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In this section we have spot diagnoses posted on a daily basis since June 2010, now over 1700! You can review the archived cases and read the suggested diagnoses by users and the final comment by Dr Uma Sundram, the Editor-in-Chief and main spot diagnosis host. Case are uploaded each week day by 10 a.m. UK time with the correct diagnosis will generally be posted at 8 p.m. UK time. Why not view the most recent spot diagnosis and proffer a diagnosis?

Case Number : Case 1795 - 14 April - Dr Richard A Carr Posted By: Guest

Please read the clinical history and view the images by clicking on them before you proffer your diagnosis.
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Clinical History: Spot Case.

Case Posted by Dr Richard A Carr


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vincenzo polizzi

Posted

Another tricking case...

It's a digital periungueal tumor, I guess, and the DDs turn around 3 ossifying lesions: subungueal exostosis, osteoma cutis, fibroosseous pseudotumor of the digits.

The first should contain some cartilaginous outer sheath...

The second should show only mature bone trabeculae.

The Fibroosseous Pseudotumor of the digits contains fasciitis-like activated fibroblasts, osteoblastic rimmed osteoid, pseudozonation resembling myositis ossificans, and in this case there is much mature trabecular bone...advanced growth stage? CPC is advisable in this case!

My spot is : Fibroosseous Pseudotumor of the digits.

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Raul Perret

Posted (edited)

Agree Vincenzo I also think this is periungueal. This is a reactive process with many myofibroblasts (For the new members, their basophilic cytoplasm, prominent nucleoli and stellate shape are characteristic) that we can see on picture 7 and ossification. We can also appreciate edematous and non- edematous zones at the periphery resembling the aspect seen in some fasciitis. If the clinical impression fits (localization, history of trauma/working trauma on the zone etc.) this is fibro-osseous pseudotumor of the digits, that is just a fancy name of a mere reactive myofibroblastic process.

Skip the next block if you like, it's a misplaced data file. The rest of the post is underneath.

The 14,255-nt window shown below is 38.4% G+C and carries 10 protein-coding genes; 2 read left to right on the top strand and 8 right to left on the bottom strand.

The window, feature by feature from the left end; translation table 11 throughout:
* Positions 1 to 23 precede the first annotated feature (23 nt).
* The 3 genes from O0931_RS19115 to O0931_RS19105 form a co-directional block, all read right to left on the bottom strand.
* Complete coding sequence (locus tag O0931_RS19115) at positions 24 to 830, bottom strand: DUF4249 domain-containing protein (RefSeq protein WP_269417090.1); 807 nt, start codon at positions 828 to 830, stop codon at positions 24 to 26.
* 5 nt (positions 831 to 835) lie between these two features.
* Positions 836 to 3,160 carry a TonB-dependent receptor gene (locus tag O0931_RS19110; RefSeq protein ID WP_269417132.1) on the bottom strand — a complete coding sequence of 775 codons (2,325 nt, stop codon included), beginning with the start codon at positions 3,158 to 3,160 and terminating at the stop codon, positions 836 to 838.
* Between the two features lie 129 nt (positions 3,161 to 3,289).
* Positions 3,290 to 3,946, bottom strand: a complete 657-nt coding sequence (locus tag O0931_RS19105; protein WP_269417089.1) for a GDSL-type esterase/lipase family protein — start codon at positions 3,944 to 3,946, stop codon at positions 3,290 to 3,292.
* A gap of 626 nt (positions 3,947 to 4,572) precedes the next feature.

Edited by Raul Perret
forgot a word

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Dr. Mona Abdel-Halim

Posted

I actually thought of subungual exostosis, but after verifying, I agree with Vincenzo that the lack of outer cartilaginous cap makes fibro-osseus pseudotumor of the digit better choice.

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Dr. Richard Carr

Posted

Thanks Vincenzo, Raul and Mona. I called this a subungual exostosis in my original report but agree your arguments (i.e. lack of cartilaginous cap) support a diagnosis of fibro-osseus pseudotumour.

 

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Dr. Richard Carr

Posted

I was not really happy with the diagnosis of fibro-osseus pseudotumour in this case so asked a nationally reputed soft tissue/bone pathologist to comment (they would rather remain nameless), correspondence as follows:

Dr Carr: "Dear X, I posted this case on Dermpathpro and it had caused some confusion - not least for me!"

Dr X: "It is clearly a benign ossifying mass by virtue of its mature compact bone production. The orientation looks ood to me - is it exophytic? If so, why no epithelial or ulcer slugh covering it? It may be cross-cut. Subungual exostosis do not have to have a cartilage cap. To do this properly any pre-op X-ray (which may not have been done) needs to be checked to see if there is a bone or periosteal attachment.  Certainly the subungual site favours and "exostosis" and the appearance is not inconsistent."

Dr Carr: "Forgot to say I think the nail plate was evulsed first. We can just see the nail bed epithelium on the surface - not frankly ulcerated as far as I can see from the images I took"

Dr X: "Yes, I thought that there was nail bed present. It's still a little odd looking, being so exophytic. The X-ray could help as exostoses are periosteal in origin, not actually arising from the bone (no continuity with bone)."

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